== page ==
ATA-Carnet allows temporary import of the tool to another country for up to 1 year. And temporary import means that the tool may remain and be used in the given country for 1 year and must then be returned to Denmark before the validity of the ATA Carnet expires.

However, please note that you cannot use an ATA Carnet for building materials. Only for your tools.


How is project work in Norway reported to the authorities?

When you want to work on a Norwegian project that has a contract value of NOK 20,000 or more, you have to report to Norwegian authorities. The report must be submitted shortly after the contract has been signed, and not later than 14 days after the project has commenced.

This is what the reporting chain looks like:

The main employer (usually the Norwegian company) must report all assignments and companies it enters into agreements with. And of course, your own employees shall be included as well.

The contractor (the company that has undertaken the assignment from the main employer in Norway) is required to report its own employees working on the assignment and subcontractors, if any.

Companies 2 levels below the Employer are required to report to Norwegian authorities. This means that the Contractor’s subcontractors also have an obligation to report.

This reporting can be done in 2 ways:

1. By filling in a form (RF1198/RF1199), where you provide information about the assignment, contractor (your company), your employees and about the project itself. A paper copy of the form, together with a copy of the employee's passport etc., has to be sent to the Norwegian Tax Agency.

2. If you have access to the Norwegian authorities' contract registration system, you can report data directly in it. However, you are still required to attach a copy of employee passports etc.

Please contact us, and we can also assist you with forms, filling these forms as well as reporting on your behalf.


How long does it take to register a company abroad?

There are big differences in how long it takes to register abroad with a VAT number, and there are major differences in the documentation required.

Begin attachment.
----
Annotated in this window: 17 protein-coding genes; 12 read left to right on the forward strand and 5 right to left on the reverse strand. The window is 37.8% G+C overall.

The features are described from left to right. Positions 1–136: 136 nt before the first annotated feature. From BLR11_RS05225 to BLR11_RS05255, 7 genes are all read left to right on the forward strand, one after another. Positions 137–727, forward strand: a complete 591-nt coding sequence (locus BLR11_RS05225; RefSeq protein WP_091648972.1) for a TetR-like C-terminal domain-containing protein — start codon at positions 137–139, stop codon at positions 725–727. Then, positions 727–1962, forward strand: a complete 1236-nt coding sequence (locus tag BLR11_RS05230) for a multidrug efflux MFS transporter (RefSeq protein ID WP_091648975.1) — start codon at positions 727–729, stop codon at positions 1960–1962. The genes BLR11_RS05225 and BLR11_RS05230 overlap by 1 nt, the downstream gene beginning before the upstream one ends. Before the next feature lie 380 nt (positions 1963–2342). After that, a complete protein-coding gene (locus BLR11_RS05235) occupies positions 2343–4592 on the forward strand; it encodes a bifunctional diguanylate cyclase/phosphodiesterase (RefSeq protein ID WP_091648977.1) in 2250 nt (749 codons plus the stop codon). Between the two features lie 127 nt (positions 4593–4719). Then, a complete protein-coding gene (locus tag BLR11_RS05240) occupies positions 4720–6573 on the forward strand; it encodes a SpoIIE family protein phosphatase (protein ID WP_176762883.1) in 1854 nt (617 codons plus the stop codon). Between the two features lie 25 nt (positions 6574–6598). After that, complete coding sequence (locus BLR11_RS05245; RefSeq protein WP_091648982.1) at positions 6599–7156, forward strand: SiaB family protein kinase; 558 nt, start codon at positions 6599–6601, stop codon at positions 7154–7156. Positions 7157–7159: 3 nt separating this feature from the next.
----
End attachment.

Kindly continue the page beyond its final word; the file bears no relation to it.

In Scandinavia/Northern Europe it takes about +/-4 weeks, but elsewhere or if it is a very busy period, it takes a bit longer. You might also be required to present some original documents and/or documents approved and signed by a Danish notary.

What is a Norwegian D-number?

A Norwegian D-number corresponds to the Danish CPR number. However, a D-number is given to foreign nationals (not Norwegian).

If, as a Danish employee, you are working on a construction site in Norway, you must apply for a D-number in order to get an HSE card and thus enter a Norwegian construction site.

IntraVAT helps many companies' employees apply for a Norwegian D-number. Please contact us if you need a D-number.

Do I have to pay tax in Norway?

As a Danish employee who works in Norway, you are not generally subject to taxation in Norway.

You can work in Norway for up to 183 days a year without having to pay Norwegian tax on your personal income (salary).

However, as in Denmark, you must have a Norwegian tax card, which states that you are not subject to taxation in Norway.

If you want to keep 100% control of your personal taxation and avoid ugly surprises, please contact us for a detailed review.

Social security abroad

When Danish employees perform work abroad, they must apply for an A1 certificate.

In case employees do not have an A1 certificate; the employer must pay social security in the country where the employee works and thus will pay social security both in Denmark and abroad.

The A1 application is personal and is made via

You're are more than welcome to contact us, if you have additional questions.